Not only did she make quick work of the Iron Fleet, she almost single-handedly decimated the Golden Compass’ and the Lannister soldiers guarding King’s Landing. In one of the most spine-chilling moments on the show, Daenerys paid no heed to Cersei’s forces’ surrender and proceeded to shower the city’s innocent residents with dragon fire. Even Cersei, who annihilated the sept a couple of seasons ago, was upset.
But hey! At least we got Cleganebowl, amirite? Game of Thrones’ own version of Kane vs Undertaker has been one of the most hyped potential plot-points on the show. Their showdown looked like something out of a graphic novel, with dragon fire illuminating the sky above them and the city in ruins below as they brawled atop the Red Keep’s devastated stairs. After Qyburn made the fatal mistake of trying to get in between the two, the Mountain promptly snapped his neck and Cersei had to make herself scarce. When his semi-human brother’s mask finally came off, the Hound’s expression was reminiscent of when he spoke of chicken in Season 5, he just wanted to dig in.
In many ways, Cleganebowl was the best part of the episode since it delivered on both spectacle and character redemption arcs. It made absolute sense that The Hound, after realising that his undead brother could only be killed by fire, would take a leap of faith and tackle his brother down into a fiery abyss. Thank you for the memories, Sandor Clegane. Now can we name a KFC bucket after this guy already?!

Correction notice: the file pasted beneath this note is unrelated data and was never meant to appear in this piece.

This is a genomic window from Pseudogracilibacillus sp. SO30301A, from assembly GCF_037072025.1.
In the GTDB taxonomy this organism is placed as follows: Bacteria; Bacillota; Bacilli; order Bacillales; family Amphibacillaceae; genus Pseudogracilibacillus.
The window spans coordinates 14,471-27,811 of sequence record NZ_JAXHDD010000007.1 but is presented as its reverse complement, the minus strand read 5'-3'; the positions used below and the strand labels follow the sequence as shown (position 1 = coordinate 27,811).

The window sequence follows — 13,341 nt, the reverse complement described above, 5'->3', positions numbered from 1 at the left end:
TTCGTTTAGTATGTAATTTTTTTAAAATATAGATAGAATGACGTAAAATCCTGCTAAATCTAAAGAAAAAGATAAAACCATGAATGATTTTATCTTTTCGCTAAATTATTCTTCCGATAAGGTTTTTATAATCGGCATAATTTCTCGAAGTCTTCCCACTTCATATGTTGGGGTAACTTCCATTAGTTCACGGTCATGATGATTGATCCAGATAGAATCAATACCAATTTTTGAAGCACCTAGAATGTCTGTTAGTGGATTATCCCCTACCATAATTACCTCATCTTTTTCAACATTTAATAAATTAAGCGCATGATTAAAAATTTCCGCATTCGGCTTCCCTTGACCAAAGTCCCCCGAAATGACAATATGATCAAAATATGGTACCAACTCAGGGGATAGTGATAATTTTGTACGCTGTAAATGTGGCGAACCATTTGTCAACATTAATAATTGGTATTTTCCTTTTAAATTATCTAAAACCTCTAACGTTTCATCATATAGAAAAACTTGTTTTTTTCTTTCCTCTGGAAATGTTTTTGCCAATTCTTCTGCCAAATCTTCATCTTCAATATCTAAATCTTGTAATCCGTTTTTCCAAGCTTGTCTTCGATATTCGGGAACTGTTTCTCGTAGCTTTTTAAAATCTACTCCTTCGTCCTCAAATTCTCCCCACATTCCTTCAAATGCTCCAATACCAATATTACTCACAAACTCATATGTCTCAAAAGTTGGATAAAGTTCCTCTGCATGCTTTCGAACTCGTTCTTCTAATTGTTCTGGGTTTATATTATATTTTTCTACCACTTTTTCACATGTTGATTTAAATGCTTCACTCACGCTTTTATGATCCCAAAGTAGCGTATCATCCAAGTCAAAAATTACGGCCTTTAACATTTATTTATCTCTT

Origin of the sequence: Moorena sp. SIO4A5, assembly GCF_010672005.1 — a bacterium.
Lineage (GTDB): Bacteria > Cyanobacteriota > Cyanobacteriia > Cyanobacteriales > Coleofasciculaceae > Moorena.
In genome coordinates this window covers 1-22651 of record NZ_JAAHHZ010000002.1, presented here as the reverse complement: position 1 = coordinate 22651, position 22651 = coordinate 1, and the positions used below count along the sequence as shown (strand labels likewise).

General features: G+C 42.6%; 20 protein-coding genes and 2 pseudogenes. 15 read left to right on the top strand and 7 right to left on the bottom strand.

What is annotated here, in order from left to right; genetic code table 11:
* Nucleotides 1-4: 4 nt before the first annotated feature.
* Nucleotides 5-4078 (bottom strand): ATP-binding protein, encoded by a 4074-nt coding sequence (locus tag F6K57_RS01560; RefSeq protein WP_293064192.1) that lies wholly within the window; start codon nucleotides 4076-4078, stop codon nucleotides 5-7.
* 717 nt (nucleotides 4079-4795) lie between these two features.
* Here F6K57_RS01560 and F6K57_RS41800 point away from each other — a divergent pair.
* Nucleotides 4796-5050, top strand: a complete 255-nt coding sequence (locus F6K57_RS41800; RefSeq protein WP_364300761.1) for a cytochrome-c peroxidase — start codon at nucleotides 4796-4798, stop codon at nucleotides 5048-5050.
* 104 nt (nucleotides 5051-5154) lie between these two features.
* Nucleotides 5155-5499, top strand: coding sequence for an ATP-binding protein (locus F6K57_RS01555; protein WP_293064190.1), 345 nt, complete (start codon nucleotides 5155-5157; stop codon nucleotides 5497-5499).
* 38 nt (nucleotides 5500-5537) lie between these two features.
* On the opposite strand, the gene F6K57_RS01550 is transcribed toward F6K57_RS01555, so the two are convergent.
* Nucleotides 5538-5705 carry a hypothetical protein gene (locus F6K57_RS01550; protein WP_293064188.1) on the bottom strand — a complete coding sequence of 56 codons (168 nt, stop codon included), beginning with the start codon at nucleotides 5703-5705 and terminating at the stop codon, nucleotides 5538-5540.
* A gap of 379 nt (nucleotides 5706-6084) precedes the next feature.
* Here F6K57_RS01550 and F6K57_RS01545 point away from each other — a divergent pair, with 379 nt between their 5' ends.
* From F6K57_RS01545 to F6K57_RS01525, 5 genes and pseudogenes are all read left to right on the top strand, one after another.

Image Credit: HBO
Every moment of every scene of every episode was meticulously broken down and then marvelled at on internet fan forums.
Until Death Do Us Part
Almost fatally wounded in a duel with Euron Greyjoy, Jaime hobbles into the Red Keep to seemingly whisk his sister away to some kind of incestuous getaway. But alas! Before they can reach the dinghy down by the beach, the tunnel walls cave in on them in the midst of their final embrace. What. Even?
This Romeo and Juliet-like is not only all-too cheesy and totally unlike GoT but why Benioff & Weiss saw it fit to give Cersei an almost fantasy-like death alongside the one she loved, is something I’m still trying to get my head around.
I Am Not A Lady
Keeping the spirit of inexplicable writing alive, everyone’s favourite Night King killer, Arya Stark, spent much of the episode getting… stomped on by commoners? While Arya trying to save the city folk was believable, the number of times she got knocked around, despite her training as a faceless assassin, was laughable. At this point, we don’t need to spoil anything since Weiss and Benioff are doing a pretty good job spoiling this show anyway.
However, Arya and a white horse being the only survivors of the carnage at the end of the episode seems to be an obvious nod towards her being Azhor Azhai or the Prince (Princess?) that was promised. Her words to Gendry in the last episode, “I am not a lady,” seem all the more profound now.
Image Credit: HBO
As a Thrones fan, I am still excited for the series finale next week. But it honestly seems at this point that, in its rush to get to the finish line, GoT has become one of those shows that have veered so far away from its roots that it almost seems like a different show altogether now.
Despite some milestone moments, “The Bells” is proof that just like Khaleesi did with Westeros, the show’s writers have no qualms metaphorically burning down decades worth of character development.
Masking anxiety with humour. Living with his dog, cat, and mediocrity. Creating content aur life se kaafi discontent. Tweeting as @juvenile_jack.